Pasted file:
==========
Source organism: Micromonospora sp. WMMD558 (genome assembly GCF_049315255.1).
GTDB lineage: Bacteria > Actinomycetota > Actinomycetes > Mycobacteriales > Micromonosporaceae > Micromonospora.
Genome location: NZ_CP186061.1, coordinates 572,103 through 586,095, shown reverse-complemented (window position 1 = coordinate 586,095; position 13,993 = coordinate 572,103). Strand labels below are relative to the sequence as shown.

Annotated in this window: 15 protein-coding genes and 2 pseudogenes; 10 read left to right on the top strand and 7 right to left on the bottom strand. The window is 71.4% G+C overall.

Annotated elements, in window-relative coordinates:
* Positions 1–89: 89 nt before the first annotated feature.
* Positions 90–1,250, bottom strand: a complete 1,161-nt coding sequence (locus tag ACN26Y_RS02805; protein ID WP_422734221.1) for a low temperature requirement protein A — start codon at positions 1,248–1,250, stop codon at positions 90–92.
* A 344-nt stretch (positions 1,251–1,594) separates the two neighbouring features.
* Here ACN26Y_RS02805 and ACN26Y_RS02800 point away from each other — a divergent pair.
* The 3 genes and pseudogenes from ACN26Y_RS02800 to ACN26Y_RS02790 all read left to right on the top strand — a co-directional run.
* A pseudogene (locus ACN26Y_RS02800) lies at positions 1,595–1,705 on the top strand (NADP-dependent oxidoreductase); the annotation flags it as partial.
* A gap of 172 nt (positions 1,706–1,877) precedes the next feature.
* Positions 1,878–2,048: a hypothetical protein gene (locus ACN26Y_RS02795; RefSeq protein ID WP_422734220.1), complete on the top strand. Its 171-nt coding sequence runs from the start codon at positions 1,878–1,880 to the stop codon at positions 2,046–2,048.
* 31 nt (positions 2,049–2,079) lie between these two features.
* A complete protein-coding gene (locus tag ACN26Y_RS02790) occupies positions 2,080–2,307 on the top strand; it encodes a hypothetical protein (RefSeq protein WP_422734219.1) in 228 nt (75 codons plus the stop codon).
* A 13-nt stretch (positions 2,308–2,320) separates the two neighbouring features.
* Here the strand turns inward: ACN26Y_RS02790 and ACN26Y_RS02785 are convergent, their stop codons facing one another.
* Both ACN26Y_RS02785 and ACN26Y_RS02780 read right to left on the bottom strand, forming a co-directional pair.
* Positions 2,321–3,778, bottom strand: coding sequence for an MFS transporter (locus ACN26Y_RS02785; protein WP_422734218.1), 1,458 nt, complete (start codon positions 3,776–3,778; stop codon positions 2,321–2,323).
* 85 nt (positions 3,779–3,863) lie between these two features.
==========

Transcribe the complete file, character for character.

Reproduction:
Source organism: Micromonospora sp. WMMD558 (genome assembly GCF_049315255.1).
GTDB lineage: Bacteria > Actinomycetota > Actinomycetes > Mycobacteriales > Micromonosporaceae > Micromonospora.
Genome location: NZ_CP186061.1, coordinates 572,103 through 586,095, shown reverse-complemented (window position 1 = coordinate 586,095; position 13,993 = coordinate 572,103). Strand labels below are relative to the sequence as shown.

Annotated in this window: 15 protein-coding genes and 2 pseudogenes; 10 read left to right on the top strand and 7 right to left on the bottom strand. The window is 71.4% G+C overall.

Annotated elements, in window-relative coordinates:
* Positions 1–89: 89 nt before the first annotated feature.
* Positions 90–1,250, bottom strand: a complete 1,161-nt coding sequence (locus tag ACN26Y_RS02805; protein ID WP_422734221.1) for a low temperature requirement protein A — start codon at positions 1,248–1,250, stop codon at positions 90–92.
* A 344-nt stretch (positions 1,251–1,594) separates the two neighbouring features.
* Here ACN26Y_RS02805 and ACN26Y_RS02800 point away from each other — a divergent pair.
* The 3 genes and pseudogenes from ACN26Y_RS02800 to ACN26Y_RS02790 all read left to right on the top strand — a co-directional run.
* A pseudogene (locus ACN26Y_RS02800) lies at positions 1,595–1,705 on the top strand (NADP-dependent oxidoreductase); the annotation flags it as partial.
* A gap of 172 nt (positions 1,706–1,877) precedes the next feature.
* Positions 1,878–2,048: a hypothetical protein gene (locus ACN26Y_RS02795; RefSeq protein ID WP_422734220.1), complete on the top strand. Its 171-nt coding sequence runs from the start codon at positions 1,878–1,880 to the stop codon at positions 2,046–2,048.
* 31 nt (positions 2,049–2,079) lie between these two features.
* A complete protein-coding gene (locus tag ACN26Y_RS02790) occupies positions 2,080–2,307 on the top strand; it encodes a hypothetical protein (RefSeq protein WP_422734219.1) in 228 nt (75 codons plus the stop codon).
* A 13-nt stretch (positions 2,308–2,320) separates the two neighbouring features.
* Here the strand turns inward: ACN26Y_RS02790 and ACN26Y_RS02785 are convergent, their stop codons facing one another.
* Both ACN26Y_RS02785 and ACN26Y_RS02780 read right to left on the bottom strand, forming a co-directional pair.
* Positions 2,321–3,778, bottom strand: coding sequence for an MFS transporter (locus ACN26Y_RS02785; protein WP_422734218.1), 1,458 nt, complete (start codon positions 3,776–3,778; stop codon positions 2,321–2,323).
* 85 nt (positions 3,779–3,863) lie between these two features.